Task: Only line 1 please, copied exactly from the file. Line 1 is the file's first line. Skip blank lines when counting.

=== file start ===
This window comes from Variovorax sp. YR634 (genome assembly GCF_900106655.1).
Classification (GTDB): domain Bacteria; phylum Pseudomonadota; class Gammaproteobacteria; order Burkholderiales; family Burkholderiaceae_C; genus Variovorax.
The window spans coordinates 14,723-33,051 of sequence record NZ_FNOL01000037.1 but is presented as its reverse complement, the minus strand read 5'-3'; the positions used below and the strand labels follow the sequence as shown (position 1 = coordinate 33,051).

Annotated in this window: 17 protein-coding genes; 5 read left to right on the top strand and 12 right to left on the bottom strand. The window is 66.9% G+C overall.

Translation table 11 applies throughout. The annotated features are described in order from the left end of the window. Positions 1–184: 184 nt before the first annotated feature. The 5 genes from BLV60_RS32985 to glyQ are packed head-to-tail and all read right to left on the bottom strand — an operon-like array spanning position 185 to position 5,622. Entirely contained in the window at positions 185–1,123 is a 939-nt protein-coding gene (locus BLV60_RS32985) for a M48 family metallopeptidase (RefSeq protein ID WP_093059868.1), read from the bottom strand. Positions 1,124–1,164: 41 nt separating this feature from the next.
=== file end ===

This window comes from Variovorax sp. YR634 (genome assembly GCF_900106655.1).